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City Of Life And Death review

For Europeans, WW2 kicked off in 1939. But for China it began a whole lot earlier.

The Japanese were making expansionist inroads into Chinese territory from the early ’30s, and in 1937 launched a full-on invasion, culminating in a massive assault on the then capital, Nanjing.

Hopelessly outgunned, the Chinese army suffered a crushing defeat and the fallen city was subjected to appalling brutality. It’s estimated that more than 250,000 Chinese were killed, most of them unarmed civilians – not to mention wholesale raping, looting and wanton destruction.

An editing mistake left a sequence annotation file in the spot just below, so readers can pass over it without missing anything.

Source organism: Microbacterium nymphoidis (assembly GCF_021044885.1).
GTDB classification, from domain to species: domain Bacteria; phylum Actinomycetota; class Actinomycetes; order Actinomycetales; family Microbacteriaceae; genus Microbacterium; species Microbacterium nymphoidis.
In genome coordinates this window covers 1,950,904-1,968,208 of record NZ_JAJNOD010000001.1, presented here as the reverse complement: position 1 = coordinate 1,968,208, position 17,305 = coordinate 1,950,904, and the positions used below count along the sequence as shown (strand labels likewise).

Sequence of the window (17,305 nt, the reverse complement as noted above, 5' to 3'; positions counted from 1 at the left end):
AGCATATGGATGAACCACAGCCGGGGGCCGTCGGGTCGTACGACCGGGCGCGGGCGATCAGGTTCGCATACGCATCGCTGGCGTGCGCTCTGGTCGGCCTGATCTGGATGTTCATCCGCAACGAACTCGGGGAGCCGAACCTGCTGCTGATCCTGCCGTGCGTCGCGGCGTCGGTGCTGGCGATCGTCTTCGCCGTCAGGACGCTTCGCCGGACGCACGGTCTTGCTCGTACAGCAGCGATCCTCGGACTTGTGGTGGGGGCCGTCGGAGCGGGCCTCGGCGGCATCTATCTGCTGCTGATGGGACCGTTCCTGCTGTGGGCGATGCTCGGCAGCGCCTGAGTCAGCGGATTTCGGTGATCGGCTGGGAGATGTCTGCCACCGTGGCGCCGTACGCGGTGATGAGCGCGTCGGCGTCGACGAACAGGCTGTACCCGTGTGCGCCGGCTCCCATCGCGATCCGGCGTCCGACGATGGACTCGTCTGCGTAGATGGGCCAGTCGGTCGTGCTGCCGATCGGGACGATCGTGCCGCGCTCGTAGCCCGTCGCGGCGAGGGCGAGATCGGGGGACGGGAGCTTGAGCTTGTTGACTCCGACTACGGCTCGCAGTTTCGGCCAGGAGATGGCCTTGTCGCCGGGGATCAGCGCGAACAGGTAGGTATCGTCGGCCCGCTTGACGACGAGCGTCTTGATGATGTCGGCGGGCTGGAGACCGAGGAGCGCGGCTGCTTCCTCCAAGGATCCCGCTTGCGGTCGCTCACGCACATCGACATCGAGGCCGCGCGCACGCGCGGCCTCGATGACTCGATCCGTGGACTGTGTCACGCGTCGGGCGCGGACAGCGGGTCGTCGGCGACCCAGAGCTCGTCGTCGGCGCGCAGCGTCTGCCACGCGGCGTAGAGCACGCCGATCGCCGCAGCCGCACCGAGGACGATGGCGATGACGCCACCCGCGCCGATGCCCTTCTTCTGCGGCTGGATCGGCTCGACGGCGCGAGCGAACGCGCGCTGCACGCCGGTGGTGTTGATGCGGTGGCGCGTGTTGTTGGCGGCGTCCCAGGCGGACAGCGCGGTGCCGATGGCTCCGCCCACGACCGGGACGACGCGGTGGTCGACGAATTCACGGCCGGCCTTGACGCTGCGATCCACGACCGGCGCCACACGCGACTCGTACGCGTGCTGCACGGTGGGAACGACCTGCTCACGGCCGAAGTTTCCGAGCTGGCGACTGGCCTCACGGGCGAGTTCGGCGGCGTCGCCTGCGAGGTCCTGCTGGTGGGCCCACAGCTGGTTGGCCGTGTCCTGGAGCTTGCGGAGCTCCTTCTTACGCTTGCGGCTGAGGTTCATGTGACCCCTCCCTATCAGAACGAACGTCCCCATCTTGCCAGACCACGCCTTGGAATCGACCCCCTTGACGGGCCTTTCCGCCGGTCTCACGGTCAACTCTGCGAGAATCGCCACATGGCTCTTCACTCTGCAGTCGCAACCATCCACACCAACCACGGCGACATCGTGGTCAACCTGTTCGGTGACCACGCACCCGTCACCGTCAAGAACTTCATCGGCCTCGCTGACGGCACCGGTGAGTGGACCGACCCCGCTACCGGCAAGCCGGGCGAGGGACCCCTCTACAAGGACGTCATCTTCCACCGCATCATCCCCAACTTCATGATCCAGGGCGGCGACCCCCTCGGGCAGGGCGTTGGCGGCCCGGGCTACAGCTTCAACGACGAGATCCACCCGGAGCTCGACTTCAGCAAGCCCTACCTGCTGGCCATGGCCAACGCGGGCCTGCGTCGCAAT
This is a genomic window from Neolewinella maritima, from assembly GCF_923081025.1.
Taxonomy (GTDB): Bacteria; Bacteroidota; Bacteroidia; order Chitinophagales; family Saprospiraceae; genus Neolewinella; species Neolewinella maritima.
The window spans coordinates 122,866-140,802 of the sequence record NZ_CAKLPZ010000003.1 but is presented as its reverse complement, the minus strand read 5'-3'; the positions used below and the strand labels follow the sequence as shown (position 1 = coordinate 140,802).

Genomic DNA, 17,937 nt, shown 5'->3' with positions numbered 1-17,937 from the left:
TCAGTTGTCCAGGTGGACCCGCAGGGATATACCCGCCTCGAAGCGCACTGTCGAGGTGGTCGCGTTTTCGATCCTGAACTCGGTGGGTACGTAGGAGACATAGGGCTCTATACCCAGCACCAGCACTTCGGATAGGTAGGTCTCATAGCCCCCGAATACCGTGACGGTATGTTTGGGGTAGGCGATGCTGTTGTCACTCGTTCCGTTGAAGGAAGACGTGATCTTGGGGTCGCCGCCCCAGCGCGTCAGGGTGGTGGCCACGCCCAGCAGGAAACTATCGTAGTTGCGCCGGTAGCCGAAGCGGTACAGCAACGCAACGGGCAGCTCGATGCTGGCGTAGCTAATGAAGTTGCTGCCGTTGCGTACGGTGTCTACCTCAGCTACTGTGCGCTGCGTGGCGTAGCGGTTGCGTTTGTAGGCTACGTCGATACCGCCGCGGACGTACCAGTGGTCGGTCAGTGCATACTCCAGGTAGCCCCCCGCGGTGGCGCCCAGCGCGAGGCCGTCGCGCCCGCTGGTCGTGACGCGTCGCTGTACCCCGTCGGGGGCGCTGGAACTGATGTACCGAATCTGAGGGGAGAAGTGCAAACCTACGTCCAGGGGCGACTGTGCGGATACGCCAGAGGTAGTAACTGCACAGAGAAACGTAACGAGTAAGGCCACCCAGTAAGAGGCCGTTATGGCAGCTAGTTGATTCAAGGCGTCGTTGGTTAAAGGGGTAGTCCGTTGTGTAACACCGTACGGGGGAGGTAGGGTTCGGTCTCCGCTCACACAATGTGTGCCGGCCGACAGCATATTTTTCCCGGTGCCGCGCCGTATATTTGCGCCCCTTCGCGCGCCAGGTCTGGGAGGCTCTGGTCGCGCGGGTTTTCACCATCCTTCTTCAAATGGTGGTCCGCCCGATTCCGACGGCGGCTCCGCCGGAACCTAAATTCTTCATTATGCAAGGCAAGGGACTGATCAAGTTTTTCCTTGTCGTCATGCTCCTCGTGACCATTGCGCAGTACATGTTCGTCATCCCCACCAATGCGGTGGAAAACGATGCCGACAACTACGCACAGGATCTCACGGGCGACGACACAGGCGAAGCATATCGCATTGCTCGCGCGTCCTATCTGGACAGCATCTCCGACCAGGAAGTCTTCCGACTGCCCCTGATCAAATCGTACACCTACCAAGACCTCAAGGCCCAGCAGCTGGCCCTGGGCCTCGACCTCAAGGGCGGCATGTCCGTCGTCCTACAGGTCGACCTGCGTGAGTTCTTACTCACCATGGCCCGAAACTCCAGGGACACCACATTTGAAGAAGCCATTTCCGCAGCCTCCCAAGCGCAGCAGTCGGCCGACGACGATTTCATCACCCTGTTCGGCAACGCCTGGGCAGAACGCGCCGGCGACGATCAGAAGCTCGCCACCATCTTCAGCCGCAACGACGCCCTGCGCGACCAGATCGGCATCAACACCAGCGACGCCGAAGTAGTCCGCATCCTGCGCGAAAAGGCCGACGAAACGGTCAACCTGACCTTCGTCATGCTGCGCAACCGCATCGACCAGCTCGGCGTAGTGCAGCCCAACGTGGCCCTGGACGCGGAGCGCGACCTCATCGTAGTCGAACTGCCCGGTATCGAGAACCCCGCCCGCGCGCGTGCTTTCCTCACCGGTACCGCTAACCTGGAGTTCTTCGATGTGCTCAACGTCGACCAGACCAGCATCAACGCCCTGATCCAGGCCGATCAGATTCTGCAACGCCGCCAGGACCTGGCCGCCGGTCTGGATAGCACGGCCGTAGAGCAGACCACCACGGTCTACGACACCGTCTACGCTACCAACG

Writer/director Lu Chuan’s film tells the whole harrowing story in austere black-and-white, sparing us nothing: the violence is indiscriminate and often horrifyingly casual.

Not that the invaders are demonised: much of the action is shown through the eyes of a Japanese soldier, Kadokawa (Hideo Nakaizumi), sickened by what he sees. Not easy viewing but a story that needed telling – especially as powerfully as it is here.
 

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